The Importance Of Warming Up On Guitar
I chose to write about this topic because in the past I have sustained a pretty nasty injury. The actual injury was a result of a combination of things but it has given me a very good reason to remember the importance of warming up before playing and practicing because, due to my injury, I have not been able to play my guitar for over a month! Not cool to say the least.
I’ll first give you a quick recap on what happened and then I talk about some exercises and warm up routines that you can do to prevent injury. I recently started working on writing a new song that was very technical and fast. Although I play a lot of this kind of music, I have not been keeping up on it lately because I have been busy working on other things. I also got into indoor rock climbing over the summer. On one particular day about a month ago, I was working on writing for about a four hour stretch, then I went in to teach for about another four hours. To top the day off, I then went climbing that evening for the third time in a one week span. I knew that I was pushing it but I wasn’t really feeling any serious pain so I moved through the day without much caution. The next couple days however I started feeling some serious sharp pain in my left hand and wrist. I knew that it was a combination of too much technical playing and rock climbing in a very short time span. Rock climbing, by the way, is extremely hard on your hands and fingers, not the best activity to be involved in if your a guitar player. The pain continued and only got worse when I taught and played guitar. After a couple weeks of this constant pain, I paid a visit to my doctor. He basically told me that there shouldn’t be any long term damage and that I probably just inflamed some tendons in my hand and wrist. He told me to ice it when it gets sore, to take Aleve to reduce the inflammation, and to stay off of it as much as possible. Fat chance of that happening! It’s been a little over a month now and it is feeling much better. I’m still not 100% but I can play and practice pretty regularly without much discomfort.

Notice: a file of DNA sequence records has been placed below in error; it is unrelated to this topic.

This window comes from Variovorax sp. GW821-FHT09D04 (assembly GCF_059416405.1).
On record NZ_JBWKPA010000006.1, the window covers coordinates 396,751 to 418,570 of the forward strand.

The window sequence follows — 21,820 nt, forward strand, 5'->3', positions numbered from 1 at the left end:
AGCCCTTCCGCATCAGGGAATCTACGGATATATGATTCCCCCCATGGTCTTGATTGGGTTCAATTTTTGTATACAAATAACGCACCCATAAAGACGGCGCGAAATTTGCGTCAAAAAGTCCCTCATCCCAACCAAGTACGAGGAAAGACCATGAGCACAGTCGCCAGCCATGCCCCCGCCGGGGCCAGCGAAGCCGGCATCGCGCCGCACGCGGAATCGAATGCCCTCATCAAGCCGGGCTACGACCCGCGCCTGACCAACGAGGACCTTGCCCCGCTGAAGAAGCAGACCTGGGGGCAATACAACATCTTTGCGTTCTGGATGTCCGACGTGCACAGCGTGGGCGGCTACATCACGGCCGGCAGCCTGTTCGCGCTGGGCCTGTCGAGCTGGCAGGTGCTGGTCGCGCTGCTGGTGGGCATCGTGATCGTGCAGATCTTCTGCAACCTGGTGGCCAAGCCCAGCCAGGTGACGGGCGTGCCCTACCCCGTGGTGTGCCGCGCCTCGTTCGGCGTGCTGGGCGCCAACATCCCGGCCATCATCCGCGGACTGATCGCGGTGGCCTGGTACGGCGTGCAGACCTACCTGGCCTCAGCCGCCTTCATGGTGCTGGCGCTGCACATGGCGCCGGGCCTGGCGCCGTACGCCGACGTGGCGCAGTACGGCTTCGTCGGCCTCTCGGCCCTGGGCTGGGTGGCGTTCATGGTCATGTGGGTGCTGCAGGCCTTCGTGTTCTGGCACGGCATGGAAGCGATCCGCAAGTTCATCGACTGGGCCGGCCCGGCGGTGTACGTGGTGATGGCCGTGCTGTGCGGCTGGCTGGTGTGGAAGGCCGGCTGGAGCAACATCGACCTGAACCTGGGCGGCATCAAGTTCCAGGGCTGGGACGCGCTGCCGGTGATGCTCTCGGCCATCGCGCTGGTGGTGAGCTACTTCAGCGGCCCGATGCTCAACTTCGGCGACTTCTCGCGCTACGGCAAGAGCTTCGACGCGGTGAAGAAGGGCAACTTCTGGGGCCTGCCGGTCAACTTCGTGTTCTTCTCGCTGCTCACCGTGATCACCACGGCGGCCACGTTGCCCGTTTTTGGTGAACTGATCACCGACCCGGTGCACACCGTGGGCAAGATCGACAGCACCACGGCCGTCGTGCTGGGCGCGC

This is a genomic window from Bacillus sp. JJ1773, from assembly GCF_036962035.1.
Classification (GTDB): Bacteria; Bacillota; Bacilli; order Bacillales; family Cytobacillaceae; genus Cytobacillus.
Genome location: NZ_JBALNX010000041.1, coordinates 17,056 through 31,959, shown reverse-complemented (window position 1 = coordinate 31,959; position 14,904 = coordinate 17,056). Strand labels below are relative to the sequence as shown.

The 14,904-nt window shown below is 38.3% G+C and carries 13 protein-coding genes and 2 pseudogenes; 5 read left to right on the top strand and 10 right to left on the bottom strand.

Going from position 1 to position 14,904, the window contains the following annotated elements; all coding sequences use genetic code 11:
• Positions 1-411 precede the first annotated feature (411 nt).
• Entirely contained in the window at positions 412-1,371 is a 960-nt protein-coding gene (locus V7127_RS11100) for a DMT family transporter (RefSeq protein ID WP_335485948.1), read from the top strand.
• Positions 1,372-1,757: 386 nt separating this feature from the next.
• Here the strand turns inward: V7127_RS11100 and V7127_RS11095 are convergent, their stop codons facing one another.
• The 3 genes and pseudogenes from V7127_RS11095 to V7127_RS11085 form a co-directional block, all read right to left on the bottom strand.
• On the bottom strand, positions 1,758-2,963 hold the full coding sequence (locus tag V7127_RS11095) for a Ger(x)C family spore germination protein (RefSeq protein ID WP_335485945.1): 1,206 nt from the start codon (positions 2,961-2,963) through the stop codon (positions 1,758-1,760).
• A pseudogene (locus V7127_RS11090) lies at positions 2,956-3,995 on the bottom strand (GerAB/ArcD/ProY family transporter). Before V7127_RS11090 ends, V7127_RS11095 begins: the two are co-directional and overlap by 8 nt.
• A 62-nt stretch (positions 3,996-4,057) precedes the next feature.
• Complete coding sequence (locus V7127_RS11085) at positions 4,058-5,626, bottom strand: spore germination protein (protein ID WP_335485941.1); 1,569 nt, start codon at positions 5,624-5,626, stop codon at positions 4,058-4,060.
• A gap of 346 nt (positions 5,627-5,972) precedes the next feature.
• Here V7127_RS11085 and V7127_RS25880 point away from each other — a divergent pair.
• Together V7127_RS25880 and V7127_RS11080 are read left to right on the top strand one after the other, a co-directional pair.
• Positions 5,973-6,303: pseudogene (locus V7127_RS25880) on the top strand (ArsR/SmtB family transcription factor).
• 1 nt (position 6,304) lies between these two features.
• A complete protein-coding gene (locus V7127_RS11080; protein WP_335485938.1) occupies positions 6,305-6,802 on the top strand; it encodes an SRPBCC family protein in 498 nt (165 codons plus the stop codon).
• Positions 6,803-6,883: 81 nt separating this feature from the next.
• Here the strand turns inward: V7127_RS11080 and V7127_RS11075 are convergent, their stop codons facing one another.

Now lets talk about Good Pain and Bad Pain
I have certainly experienced many days of muscle fatigue and strain from being a guitar player. There are however two types of pain to keep in mind. The good kind, or at least the kind that is not causing any long term damage and the bad kind. The good kind of pain doesn’t really feel painful, just sore and tired like you feel when you just got done lifting weights or going for a long run. Your muscles are telling you that they have had enough for now and need some time to rest and repair themselves. I believe this to be good because it usually means that you are strengthening your muscles and enabling them to endure harder, longer, and faster playing. The bad kind of pain happens when you feel sharp and intense pain that immediately causes you to stop what your doing. The cause of this can be a number of things, but the two biggest factors that I have experienced that lead to this are #1 Bad technique and posture and #2 excessive over use, especially when not properly warmed up. I always tell my students that if you feel any kind of sharp and sudden pain, then stop playing for the day and let your hands relax. If the pain persists, then by all means see your doctor or a specialist and get it checked out. If your just feeling a little tense, then it’s most likely from a good old workout that will make you stronger in the long run.
Hand and Finger exercises for guitar playing
Rather than writing a long letter telling you what to do for a good warm up, I have created a few videos that will show you the exact routine that I do EVERY time I pickup my guitar. The videos are located on the members section of the Rock Guitar Power website. Click Here to check them out!
I am a big fan of efficiency and the biggest reason why I always use these guitar exercises is because they are great for warming up both the left and right hand fingers and wrists in the shortest amount of time possible. I will usually spend about 5 minutes running through all these exercises at which point I will be ready to play just about anything without doing any damage to my muscles and tendons. I learned most of these exercises from John Petrucci’s “Rock Discipline” video. This is an incredible source for more advanced players and I learned a LOT from watching this video.